Incorporating the sciences into humanitarian interventions: the case of anticipatory action

C. Balcou

Camille Balcou Graduate of Sciences-Po Bordeaux and the Institut d’études du développement

The anticipation of natural risks, especially due to climate change, has received increasing attention over the past few years. The author explains which forms this “anticipatory action” can take as well as the support and the reservations it attracts. Most importantly, she calls for an alliance of some sort between the “hard” and the social sciences in terms of their concepts, establishment and implementation.

For a long time, humanitarian action was essentially a more or less rapid response, provided following a disaster. Then critics spoke out by saying that the aid often arrived too late(1)Oxfam, A Dangerous Delay: The cost of late response to early warnings in the 2011 drought in the Horn of Africa, Joint briefing with Save the Children, 2013, https://oxfamilibrary.openrepository.com/bitstream/handle/10546/203389/bp-dangerous-delay-horn-africa-drought-180112-en.pdf. Indeed, for many years, emergency humanitarian action was based on indicators measuring the impacts and losses. Now, crises are affecting ever growing numbers of people each year: on the one hand due to an increase in natural hazards as a result of climate change(2)Since the 1990s, the number of climate-related disasters has doubled. See the Food and Agricultural Organization, International Fund for Agricultural Development, United Nations Children’s Emergency Fund, World Food Programme and World Health Organization, The State of Food Security and Nutrition in the World 2018. Building climate resilience for food security and nutrition, FAO, 2018. and, on the other hand, due to increased exposure and vulnerability often caused by poorly controlled urbanisation.

So humanitarian actors started to assert a preference for scientific data (evidence-based action) – a trend that has continued to grow – with the aim of improving their efficiency and their relevance but also establishing their legitimacy(3)Lena Weingärtner, Tobias Pforr and Emily Wilkinson, The Evidence Base on Anticipatory Action, Overseas Development Institute and World Food Programme, 2020.. Science most often provided them with help with technical decision-making during interventions. Recently, the narrative has gradually broadened to incorporate both long-term risks and disasters and the climate emergency. Although the use of this scientific data has now extended to the entire humanitarian sector, we will focus here on the sciences – essentially the natural sciences – which are used to anticipate natural disasters, thereby enabling action before they occur.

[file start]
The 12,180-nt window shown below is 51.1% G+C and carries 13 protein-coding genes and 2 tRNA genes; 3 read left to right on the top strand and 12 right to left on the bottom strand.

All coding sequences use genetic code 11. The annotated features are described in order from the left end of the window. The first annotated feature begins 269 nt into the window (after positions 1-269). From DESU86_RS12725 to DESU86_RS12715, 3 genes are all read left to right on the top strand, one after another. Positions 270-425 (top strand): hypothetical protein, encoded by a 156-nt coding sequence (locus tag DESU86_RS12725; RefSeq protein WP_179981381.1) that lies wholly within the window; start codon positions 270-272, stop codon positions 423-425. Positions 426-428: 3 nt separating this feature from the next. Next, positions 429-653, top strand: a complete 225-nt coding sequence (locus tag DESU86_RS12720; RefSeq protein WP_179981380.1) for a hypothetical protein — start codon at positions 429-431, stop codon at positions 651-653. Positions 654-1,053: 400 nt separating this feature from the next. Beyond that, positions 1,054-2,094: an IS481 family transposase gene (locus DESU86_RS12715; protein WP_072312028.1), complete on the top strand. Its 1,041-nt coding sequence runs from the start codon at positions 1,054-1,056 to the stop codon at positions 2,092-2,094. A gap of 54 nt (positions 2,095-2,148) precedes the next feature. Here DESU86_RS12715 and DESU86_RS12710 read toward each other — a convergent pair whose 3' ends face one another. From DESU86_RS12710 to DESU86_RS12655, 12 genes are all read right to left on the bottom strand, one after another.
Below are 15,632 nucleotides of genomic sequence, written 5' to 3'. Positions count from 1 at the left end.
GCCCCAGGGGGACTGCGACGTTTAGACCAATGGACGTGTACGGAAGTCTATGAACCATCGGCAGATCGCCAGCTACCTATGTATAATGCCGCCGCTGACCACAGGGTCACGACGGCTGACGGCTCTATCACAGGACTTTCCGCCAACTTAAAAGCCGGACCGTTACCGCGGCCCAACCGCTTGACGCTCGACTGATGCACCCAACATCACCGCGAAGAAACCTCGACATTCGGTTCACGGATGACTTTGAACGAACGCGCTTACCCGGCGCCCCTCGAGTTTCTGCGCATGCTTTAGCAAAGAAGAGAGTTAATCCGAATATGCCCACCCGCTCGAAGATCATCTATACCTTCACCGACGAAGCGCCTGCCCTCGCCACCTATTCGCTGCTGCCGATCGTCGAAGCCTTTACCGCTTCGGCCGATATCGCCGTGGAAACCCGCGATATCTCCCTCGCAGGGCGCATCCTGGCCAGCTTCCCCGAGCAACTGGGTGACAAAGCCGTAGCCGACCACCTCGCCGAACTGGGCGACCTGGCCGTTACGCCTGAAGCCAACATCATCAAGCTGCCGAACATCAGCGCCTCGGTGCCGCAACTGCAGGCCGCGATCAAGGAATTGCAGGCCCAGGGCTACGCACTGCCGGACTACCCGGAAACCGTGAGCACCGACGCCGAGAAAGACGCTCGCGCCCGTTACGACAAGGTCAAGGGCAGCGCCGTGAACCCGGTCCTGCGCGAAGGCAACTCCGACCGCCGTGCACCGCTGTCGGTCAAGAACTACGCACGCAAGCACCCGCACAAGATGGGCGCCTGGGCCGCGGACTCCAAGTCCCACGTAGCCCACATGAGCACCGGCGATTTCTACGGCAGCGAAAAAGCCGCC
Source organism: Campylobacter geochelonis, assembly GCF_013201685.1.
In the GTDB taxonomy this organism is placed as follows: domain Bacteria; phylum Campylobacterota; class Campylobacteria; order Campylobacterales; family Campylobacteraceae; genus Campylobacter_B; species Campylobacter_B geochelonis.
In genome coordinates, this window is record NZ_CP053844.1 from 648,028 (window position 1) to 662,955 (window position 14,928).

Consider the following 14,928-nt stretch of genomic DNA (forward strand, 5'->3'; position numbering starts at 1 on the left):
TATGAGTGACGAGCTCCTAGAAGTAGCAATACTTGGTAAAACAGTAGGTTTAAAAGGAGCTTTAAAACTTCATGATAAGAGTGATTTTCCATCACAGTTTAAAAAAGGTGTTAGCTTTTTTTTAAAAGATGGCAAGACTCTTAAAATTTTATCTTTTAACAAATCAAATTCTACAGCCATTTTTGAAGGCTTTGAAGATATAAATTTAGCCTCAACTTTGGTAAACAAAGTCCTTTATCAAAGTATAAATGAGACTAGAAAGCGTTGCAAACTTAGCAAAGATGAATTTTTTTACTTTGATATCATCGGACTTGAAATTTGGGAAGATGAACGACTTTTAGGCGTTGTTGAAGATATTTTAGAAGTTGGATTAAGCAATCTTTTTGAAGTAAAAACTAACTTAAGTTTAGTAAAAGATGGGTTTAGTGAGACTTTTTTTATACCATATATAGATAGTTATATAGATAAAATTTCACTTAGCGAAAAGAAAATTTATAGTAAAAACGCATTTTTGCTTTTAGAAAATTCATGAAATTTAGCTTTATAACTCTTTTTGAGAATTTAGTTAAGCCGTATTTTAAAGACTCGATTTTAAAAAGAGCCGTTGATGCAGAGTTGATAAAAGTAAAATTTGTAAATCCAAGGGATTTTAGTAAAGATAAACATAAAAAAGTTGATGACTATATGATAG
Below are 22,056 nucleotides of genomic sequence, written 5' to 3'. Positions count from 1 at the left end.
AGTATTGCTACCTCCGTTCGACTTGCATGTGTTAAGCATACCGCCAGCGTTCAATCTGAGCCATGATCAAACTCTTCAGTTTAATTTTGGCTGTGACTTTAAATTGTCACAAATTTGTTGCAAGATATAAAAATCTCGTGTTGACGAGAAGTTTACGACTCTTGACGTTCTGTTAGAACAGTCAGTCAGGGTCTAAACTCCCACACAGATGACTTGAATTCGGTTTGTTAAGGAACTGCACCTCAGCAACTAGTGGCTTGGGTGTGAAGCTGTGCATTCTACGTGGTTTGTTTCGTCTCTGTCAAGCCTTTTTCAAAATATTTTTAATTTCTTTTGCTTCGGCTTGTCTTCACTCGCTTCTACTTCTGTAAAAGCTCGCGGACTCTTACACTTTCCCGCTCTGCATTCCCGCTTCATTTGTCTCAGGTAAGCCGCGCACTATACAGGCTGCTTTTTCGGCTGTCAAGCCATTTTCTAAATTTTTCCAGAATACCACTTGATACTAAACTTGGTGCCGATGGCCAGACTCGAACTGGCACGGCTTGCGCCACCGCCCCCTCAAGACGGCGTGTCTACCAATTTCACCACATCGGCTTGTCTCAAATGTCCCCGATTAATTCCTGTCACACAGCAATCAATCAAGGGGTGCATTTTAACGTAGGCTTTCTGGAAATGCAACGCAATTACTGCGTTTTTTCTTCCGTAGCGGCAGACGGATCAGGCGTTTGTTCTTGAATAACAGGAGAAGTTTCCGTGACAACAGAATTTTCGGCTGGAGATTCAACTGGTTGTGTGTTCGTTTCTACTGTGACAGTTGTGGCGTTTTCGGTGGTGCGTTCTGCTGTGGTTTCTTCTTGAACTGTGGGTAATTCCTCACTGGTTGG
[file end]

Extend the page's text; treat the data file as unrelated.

What is anticipatory action?

Anticipatory action is a recent concept, defined within the last twenty years and implemented by pilot programmes for the past decade. As an activity, its ambition is to act before crises even occur. The various names (anticipatory action, early action) and the multitude of pilot projects illustrate the scale of this activity within the global field of aid.

Anticipatory action is action taken using information provided by science, especially helped along since meteorological and climate sciences have improved. Early warnings can be based either on predictions or on surveillance systems set up to anticipate hazards. Early Warning Systems, developed since the 1980s, enable us to be aware of, prevent, and, in theory, prepare for a range of hazards(4)Joy C.-Y. Muller, “Adapting to climate change and addressing drought – learning from the Red Cross Red Crescent experiences in the Horn of Africa”, Weather and Climate Extremes, vol. 3, 2014, p.31-36.. Nevertheless, until recently, they remained inefficient, if not non-existent(5)David Didier, Pascal Bernatchez et Dany Dumont, « Systèmes d’alerte précoce pour les aléas naturels et environnementaux : virage ou mirage technologique ? », Revue des sciences de l’eau, vol. 30, n° 2, 2017, p. 115–146., and underserved by humanitarian actors.